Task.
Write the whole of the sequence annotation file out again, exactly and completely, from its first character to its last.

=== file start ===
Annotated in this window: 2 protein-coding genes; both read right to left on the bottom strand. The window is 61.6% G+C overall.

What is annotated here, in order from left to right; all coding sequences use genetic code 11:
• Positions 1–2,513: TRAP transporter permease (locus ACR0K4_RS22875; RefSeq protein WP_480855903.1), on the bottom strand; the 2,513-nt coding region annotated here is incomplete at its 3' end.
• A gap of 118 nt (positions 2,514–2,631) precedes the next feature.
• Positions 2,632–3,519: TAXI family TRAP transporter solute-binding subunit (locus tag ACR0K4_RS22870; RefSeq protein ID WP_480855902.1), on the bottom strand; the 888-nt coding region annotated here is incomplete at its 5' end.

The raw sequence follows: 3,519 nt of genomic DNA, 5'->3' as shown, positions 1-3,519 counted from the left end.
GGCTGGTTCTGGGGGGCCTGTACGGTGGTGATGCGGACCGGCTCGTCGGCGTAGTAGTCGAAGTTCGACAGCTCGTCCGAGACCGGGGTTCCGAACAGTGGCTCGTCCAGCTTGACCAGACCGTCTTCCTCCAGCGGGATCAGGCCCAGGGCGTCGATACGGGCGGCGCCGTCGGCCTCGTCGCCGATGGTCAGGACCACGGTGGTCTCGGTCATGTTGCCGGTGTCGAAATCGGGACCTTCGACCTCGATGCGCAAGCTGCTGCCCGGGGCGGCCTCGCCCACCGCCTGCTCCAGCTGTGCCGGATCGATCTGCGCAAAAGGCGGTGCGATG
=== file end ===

Annotated in this window: 2 protein-coding genes; both read right to left on the bottom strand. The window is 61.6% G+C overall.

What is annotated here, in order from left to right; all coding sequences use genetic code 11:
• Positions 1–2,513: TRAP transporter permease (locus ACR0K4_RS22875; RefSeq protein WP_480855903.1), on the bottom strand; the 2,513-nt coding region annotated here is incomplete at its 3' end.
• A gap of 118 nt (positions 2,514–2,631) precedes the next feature.
• Positions 2,632–3,519: TAXI family TRAP transporter solute-binding subunit (locus tag ACR0K4_RS22870; RefSeq protein ID WP_480855902.1), on the bottom strand; the 888-nt coding region annotated here is incomplete at its 5' end.

The raw sequence follows: 3,519 nt of genomic DNA, 5'->3' as shown, positions 1-3,519 counted from the left end.
GGCTGGTTCTGGGGGGCCTGTACGGTGGTGATGCGGACCGGCTCGTCGGCGTAGTAGTCGAAGTTCGACAGCTCGTCCGAGACCGGGGTTCCGAACAGTGGCTCGTCCAGCTTGACCAGACCGTCTTCCTCCAGCGGGATCAGGCCCAGGGCGTCGATACGGGCGGCGCCGTCGGCCTCGTCGCCGATGGTCAGGACCACGGTGGTCTCGGTCATGTTGCCGGTGTCGAAATCGGGACCTTCGACCTCGATGCGCAAGCTGCTGCCCGGGGCGGCCTCGCCCACCGCCTGCTCCAGCTGTGCCGGATCGATCTGCGCAAAAGGCGGTGCGATG